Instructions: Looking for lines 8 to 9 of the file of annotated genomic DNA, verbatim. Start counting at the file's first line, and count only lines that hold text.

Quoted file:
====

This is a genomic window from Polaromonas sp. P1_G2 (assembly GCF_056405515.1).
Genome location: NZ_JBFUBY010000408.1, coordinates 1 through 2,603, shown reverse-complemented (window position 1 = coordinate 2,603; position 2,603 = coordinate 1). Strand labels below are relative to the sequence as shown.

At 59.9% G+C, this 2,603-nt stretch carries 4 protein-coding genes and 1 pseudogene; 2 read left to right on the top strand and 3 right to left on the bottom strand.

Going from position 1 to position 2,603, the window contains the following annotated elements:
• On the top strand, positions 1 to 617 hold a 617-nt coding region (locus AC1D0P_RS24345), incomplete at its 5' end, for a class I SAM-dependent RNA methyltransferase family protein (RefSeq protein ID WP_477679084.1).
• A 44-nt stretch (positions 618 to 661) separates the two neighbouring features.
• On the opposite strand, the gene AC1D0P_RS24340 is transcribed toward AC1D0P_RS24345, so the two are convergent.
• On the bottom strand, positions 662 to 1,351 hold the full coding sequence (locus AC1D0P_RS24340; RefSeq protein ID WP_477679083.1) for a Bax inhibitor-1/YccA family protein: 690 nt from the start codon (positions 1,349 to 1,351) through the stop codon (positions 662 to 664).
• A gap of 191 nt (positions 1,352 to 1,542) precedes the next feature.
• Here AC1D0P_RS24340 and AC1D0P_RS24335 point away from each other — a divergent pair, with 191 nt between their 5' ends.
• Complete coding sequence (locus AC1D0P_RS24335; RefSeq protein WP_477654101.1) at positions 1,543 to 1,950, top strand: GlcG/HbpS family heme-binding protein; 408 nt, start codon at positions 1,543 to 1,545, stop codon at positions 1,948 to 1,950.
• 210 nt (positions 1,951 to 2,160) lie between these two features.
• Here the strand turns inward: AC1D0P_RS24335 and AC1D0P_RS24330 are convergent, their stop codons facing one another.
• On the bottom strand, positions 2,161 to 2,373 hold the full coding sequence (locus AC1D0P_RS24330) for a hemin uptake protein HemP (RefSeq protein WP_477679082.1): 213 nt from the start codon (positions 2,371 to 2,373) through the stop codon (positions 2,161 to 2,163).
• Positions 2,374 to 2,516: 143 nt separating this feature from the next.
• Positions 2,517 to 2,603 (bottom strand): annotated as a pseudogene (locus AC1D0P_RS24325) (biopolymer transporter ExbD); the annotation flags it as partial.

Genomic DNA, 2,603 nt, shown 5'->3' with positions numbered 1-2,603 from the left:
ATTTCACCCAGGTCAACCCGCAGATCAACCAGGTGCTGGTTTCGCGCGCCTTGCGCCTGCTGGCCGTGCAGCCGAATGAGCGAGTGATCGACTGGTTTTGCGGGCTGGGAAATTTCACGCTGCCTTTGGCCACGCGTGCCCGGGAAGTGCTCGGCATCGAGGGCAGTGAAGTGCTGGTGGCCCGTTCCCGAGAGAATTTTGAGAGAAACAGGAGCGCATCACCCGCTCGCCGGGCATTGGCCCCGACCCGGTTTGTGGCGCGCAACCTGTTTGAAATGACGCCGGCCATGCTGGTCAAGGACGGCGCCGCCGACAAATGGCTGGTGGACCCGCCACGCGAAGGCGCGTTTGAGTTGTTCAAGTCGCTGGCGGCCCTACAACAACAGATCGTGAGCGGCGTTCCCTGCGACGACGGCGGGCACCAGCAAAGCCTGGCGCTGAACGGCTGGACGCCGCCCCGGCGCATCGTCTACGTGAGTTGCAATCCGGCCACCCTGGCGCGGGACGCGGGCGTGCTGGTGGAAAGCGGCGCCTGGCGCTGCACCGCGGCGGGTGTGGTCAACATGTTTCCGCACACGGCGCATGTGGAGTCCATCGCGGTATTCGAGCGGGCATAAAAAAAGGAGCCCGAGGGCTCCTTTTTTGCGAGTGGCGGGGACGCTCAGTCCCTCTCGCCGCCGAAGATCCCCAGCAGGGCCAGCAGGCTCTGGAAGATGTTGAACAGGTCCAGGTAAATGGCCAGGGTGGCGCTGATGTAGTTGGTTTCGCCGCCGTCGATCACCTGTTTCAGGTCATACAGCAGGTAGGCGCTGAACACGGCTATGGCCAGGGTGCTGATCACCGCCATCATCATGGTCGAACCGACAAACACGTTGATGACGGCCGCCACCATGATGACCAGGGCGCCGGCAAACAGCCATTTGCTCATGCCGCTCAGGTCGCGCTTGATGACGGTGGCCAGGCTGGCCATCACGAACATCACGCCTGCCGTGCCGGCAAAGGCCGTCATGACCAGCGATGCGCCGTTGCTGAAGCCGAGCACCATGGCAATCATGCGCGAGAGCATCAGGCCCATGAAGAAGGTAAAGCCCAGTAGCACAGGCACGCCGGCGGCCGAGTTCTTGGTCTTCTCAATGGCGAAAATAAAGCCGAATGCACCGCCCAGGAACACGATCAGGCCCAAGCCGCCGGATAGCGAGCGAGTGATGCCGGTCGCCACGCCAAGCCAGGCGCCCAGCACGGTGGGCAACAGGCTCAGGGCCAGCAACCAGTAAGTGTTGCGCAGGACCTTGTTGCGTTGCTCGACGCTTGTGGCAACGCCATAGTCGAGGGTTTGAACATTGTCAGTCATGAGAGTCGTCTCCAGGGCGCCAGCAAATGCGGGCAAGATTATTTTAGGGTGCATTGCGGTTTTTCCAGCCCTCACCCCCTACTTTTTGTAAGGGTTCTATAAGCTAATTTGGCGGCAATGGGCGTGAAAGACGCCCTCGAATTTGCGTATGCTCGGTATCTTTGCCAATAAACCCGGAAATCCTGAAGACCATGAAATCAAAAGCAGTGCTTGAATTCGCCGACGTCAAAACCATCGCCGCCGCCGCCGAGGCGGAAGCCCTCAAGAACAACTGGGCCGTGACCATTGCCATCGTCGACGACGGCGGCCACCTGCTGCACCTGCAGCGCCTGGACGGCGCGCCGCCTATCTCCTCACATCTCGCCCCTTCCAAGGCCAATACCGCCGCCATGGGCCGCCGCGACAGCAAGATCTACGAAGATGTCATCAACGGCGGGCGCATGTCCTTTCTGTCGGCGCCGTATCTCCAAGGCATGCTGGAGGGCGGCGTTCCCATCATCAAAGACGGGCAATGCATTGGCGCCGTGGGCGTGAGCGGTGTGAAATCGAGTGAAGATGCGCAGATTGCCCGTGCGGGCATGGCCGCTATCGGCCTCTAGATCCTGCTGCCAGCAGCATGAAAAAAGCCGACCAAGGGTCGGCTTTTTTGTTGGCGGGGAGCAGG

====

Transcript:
• On the bottom strand, positions 662 to 1,351 hold the full coding sequence (locus AC1D0P_RS24340; RefSeq protein ID WP_477679083.1) for a Bax inhibitor-1/YccA family protein: 690 nt from the start codon (positions 1,349 to 1,351) through the stop codon (positions 662 to 664).
• A gap of 191 nt (positions 1,352 to 1,542) precedes the next feature.